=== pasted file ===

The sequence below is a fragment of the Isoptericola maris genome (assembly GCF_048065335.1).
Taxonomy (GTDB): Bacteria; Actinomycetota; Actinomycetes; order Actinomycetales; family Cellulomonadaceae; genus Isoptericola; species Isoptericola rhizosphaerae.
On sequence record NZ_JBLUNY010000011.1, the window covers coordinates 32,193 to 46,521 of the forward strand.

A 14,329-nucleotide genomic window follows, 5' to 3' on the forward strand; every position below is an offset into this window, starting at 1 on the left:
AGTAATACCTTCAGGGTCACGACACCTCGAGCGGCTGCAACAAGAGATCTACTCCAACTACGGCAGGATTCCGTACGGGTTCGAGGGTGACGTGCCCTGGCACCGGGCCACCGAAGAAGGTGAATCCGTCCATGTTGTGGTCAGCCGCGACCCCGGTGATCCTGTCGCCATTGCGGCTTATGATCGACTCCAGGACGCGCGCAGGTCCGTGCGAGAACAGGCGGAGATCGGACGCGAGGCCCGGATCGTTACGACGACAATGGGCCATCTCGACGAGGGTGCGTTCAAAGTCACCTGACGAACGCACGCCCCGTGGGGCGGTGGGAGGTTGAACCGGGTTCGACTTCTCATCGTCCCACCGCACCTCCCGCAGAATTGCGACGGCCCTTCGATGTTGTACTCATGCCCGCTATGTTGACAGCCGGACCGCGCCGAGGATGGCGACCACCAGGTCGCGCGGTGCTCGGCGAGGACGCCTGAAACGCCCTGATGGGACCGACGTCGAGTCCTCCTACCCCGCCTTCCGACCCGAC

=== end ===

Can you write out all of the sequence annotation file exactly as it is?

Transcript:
The sequence below is a fragment of the Isoptericola maris genome (assembly GCF_048065335.1).
Taxonomy (GTDB): Bacteria; Actinomycetota; Actinomycetes; order Actinomycetales; family Cellulomonadaceae; genus Isoptericola; species Isoptericola rhizosphaerae.
On sequence record NZ_JBLUNY010000011.1, the window covers coordinates 32,193 to 46,521 of the forward strand.

A 14,329-nucleotide genomic window follows, 5' to 3' on the forward strand; every position below is an offset into this window, starting at 1 on the left:
AGTAATACCTTCAGGGTCACGACACCTCGAGCGGCTGCAACAAGAGATCTACTCCAACTACGGCAGGATTCCGTACGGGTTCGAGGGTGACGTGCCCTGGCACCGGGCCACCGAAGAAGGTGAATCCGTCCATGTTGTGGTCAGCCGCGACCCCGGTGATCCTGTCGCCATTGCGGCTTATGATCGACTCCAGGACGCGCGCAGGTCCGTGCGAGAACAGGCGGAGATCGGACGCGAGGCCCGGATCGTTACGACGACAATGGGCCATCTCGACGAGGGTGCGTTCAAAGTCACCTGACGAACGCACGCCCCGTGGGGCGGTGGGAGGTTGAACCGGGTTCGACTTCTCATCGTCCCACCGCACCTCCCGCAGAATTGCGACGGCCCTTCGATGTTGTACTCATGCCCGCTATGTTGACAGCCGGACCGCGCCGAGGATGGCGACCACCAGGTCGCGCGGTGCTCGGCGAGGACGCCTGAAACGCCCTGATGGGACCGACGTCGAGTCCTCCTACCCCGCCTTCCGACCCGAC